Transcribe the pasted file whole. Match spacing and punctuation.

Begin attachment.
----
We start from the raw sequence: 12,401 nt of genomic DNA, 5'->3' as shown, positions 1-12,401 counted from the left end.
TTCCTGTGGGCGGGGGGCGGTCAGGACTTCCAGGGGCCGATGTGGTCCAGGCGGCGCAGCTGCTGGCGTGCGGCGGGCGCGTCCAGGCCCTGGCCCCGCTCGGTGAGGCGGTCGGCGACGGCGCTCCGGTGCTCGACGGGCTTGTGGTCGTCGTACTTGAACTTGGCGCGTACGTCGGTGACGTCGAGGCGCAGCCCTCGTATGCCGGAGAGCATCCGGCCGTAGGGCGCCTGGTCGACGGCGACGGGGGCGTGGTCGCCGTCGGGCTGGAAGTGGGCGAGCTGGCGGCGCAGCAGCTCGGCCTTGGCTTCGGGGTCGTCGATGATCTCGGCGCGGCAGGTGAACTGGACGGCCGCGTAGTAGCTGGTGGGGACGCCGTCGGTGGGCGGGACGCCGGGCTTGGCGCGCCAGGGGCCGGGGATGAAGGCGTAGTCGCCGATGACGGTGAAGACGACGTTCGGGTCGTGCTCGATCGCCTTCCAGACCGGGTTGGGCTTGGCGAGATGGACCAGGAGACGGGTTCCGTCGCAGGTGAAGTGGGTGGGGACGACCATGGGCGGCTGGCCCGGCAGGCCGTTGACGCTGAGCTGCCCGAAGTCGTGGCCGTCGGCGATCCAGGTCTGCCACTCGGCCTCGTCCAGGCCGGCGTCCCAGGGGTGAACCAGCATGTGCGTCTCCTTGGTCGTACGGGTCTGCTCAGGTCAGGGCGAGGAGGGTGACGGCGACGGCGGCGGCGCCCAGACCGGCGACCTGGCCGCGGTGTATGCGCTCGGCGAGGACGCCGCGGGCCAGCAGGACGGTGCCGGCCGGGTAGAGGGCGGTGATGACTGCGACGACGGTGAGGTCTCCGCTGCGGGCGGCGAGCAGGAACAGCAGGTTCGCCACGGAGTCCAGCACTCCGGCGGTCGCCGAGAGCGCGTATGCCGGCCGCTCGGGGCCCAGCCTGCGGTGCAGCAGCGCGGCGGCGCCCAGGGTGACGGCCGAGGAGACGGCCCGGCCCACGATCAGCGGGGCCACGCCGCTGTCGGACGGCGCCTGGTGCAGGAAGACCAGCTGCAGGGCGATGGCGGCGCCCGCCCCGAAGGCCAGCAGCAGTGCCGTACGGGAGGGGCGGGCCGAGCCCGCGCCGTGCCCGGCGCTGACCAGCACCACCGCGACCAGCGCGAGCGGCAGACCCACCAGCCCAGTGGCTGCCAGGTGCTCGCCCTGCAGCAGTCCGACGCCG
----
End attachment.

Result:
We start from the raw sequence: 12,401 nt of genomic DNA, 5'->3' as shown, positions 1-12,401 counted from the left end.
TTCCTGTGGGCGGGGGGCGGTCAGGACTTCCAGGGGCCGATGTGGTCCAGGCGGCGCAGCTGCTGGCGTGCGGCGGGCGCGTCCAGGCCCTGGCCCCGCTCGGTGAGGCGGTCGGCGACGGCGCTCCGGTGCTCGACGGGCTTGTGGTCGTCGTACTTGAACTTGGCGCGTACGTCGGTGACGTCGAGGCGCAGCCCTCGTATGCCGGAGAGCATCCGGCCGTAGGGCGCCTGGTCGACGGCGACGGGGGCGTGGTCGCCGTCGGGCTGGAAGTGGGCGAGCTGGCGGCGCAGCAGCTCGGCCTTGGCTTCGGGGTCGTCGATGATCTCGGCGCGGCAGGTGAACTGGACGGCCGCGTAGTAGCTGGTGGGGACGCCGTCGGTGGGCGGGACGCCGGGCTTGGCGCGCCAGGGGCCGGGGATGAAGGCGTAGTCGCCGATGACGGTGAAGACGACGTTCGGGTCGTGCTCGATCGCCTTCCAGACCGGGTTGGGCTTGGCGAGATGGACCAGGAGACGGGTTCCGTCGCAGGTGAAGTGGGTGGGGACGACCATGGGCGGCTGGCCCGGCAGGCCGTTGACGCTGAGCTGCCCGAAGTCGTGGCCGTCGGCGATCCAGGTCTGCCACTCGGCCTCGTCCAGGCCGGCGTCCCAGGGGTGAACCAGCATGTGCGTCTCCTTGGTCGTACGGGTCTGCTCAGGTCAGGGCGAGGAGGGTGACGGCGACGGCGGCGGCGCCCAGACCGGCGACCTGGCCGCGGTGTATGCGCTCGGCGAGGACGCCGCGGGCCAGCAGGACGGTGCCGGCCGGGTAGAGGGCGGTGATGACTGCGACGACGGTGAGGTCTCCGCTGCGGGCGGCGAGCAGGAACAGCAGGTTCGCCACGGAGTCCAGCACTCCGGCGGTCGCCGAGAGCGCGTATGCCGGCCGCTCGGGGCCCAGCCTGCGGTGCAGCAGCGCGGCGGCGCCCAGGGTGACGGCCGAGGAGACGGCCCGGCCCACGATCAGCGGGGCCACGCCGCTGTCGGACGGCGCCTGGTGCAGGAAGACCAGCTGCAGGGCGATGGCGGCGCCCGCCCCGAAGGCCAGCAGCAGTGCCGTACGGGAGGGGCGGGCCGAGCCCGCGCCGTGCCCGGCGCTGACCAGCACCACCGCGACCAGCGCGAGCGGCAGACCCACCAGCCCAGTGGCTGCCAGGTGCTCGCCCTGCAGCAGTCCGACGCCG